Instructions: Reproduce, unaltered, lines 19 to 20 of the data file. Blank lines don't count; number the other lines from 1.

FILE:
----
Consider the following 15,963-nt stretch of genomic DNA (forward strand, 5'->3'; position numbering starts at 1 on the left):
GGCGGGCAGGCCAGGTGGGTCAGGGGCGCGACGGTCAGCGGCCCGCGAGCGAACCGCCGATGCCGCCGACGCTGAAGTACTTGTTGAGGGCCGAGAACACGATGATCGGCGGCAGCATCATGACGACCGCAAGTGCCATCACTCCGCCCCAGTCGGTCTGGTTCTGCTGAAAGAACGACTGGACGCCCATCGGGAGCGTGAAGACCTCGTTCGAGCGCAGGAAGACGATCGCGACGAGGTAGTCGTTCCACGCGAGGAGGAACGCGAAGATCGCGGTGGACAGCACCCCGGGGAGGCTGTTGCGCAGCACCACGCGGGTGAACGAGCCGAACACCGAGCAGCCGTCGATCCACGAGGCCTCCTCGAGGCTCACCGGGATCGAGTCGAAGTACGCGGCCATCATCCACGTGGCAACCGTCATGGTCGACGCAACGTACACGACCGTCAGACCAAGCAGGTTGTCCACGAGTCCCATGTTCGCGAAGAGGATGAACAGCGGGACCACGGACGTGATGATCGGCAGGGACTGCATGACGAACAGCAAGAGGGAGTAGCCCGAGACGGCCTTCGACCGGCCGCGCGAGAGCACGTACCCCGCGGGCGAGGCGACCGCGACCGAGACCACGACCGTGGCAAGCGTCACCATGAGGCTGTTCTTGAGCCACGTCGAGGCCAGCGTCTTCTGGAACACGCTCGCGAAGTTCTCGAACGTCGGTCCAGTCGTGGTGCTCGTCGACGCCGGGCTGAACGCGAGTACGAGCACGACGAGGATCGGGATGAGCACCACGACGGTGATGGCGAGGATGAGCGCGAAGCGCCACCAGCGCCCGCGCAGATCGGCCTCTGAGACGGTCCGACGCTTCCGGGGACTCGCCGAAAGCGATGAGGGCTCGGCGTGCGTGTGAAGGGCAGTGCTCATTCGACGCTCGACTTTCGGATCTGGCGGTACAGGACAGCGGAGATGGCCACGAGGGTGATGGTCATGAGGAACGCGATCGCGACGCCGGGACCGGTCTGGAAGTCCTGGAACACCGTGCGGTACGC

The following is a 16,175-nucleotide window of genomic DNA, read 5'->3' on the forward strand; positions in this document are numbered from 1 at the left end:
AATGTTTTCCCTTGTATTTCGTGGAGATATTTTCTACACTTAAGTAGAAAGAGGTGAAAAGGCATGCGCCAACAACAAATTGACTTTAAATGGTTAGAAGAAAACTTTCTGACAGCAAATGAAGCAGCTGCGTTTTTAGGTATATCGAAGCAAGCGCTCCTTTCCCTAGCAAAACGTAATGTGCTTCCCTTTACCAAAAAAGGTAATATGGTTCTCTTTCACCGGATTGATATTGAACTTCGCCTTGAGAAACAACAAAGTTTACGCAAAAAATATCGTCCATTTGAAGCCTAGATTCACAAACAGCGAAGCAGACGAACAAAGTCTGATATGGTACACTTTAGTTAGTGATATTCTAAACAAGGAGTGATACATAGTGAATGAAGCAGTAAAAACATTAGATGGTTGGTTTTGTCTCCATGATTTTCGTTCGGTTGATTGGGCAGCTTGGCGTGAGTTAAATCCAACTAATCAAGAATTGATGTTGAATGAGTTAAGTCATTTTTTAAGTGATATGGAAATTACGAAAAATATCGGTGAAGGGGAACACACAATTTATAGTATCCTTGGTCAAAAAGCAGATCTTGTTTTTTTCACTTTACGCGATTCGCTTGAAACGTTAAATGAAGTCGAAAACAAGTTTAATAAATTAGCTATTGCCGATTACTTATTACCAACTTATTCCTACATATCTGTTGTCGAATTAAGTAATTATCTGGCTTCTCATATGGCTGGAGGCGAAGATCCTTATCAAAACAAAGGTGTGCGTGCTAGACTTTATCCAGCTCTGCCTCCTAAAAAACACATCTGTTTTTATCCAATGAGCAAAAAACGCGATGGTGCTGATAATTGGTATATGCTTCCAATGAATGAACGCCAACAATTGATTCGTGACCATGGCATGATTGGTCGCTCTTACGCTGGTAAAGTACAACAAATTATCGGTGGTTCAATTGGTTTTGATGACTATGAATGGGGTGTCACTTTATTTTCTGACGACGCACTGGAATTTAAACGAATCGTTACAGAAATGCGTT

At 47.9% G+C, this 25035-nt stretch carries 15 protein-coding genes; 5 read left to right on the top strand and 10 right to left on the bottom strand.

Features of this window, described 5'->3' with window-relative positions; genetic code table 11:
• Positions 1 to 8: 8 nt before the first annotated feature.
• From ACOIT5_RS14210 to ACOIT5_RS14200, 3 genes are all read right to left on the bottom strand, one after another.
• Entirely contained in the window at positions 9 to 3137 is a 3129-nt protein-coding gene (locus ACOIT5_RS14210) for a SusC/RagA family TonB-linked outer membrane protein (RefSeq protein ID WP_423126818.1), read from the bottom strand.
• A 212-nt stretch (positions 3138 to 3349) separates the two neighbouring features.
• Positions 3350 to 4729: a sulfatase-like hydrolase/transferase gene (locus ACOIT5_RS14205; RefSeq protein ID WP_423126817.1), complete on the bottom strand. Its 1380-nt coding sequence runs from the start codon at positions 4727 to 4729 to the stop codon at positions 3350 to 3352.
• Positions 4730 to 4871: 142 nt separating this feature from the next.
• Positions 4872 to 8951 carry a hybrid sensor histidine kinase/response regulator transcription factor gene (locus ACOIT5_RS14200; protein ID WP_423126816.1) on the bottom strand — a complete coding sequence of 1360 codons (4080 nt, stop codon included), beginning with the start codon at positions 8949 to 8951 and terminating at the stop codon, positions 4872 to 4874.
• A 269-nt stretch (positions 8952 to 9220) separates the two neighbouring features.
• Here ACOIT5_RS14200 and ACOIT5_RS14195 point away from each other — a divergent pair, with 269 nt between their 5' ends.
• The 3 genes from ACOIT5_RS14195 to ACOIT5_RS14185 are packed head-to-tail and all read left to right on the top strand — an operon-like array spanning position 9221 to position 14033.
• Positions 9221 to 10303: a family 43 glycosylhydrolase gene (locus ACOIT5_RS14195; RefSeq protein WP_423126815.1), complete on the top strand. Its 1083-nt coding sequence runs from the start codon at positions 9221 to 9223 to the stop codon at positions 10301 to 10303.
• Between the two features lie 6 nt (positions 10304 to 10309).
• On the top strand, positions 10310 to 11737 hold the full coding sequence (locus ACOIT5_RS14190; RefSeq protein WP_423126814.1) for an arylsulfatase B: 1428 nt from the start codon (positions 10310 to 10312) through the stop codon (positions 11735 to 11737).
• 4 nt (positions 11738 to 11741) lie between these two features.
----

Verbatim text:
• On the top strand, positions 10310 to 11737 hold the full coding sequence (locus ACOIT5_RS14190; RefSeq protein WP_423126814.1) for an arylsulfatase B: 1428 nt from the start codon (positions 10310 to 10312) through the stop codon (positions 11735 to 11737).
• 4 nt (positions 11738 to 11741) lie between these two features.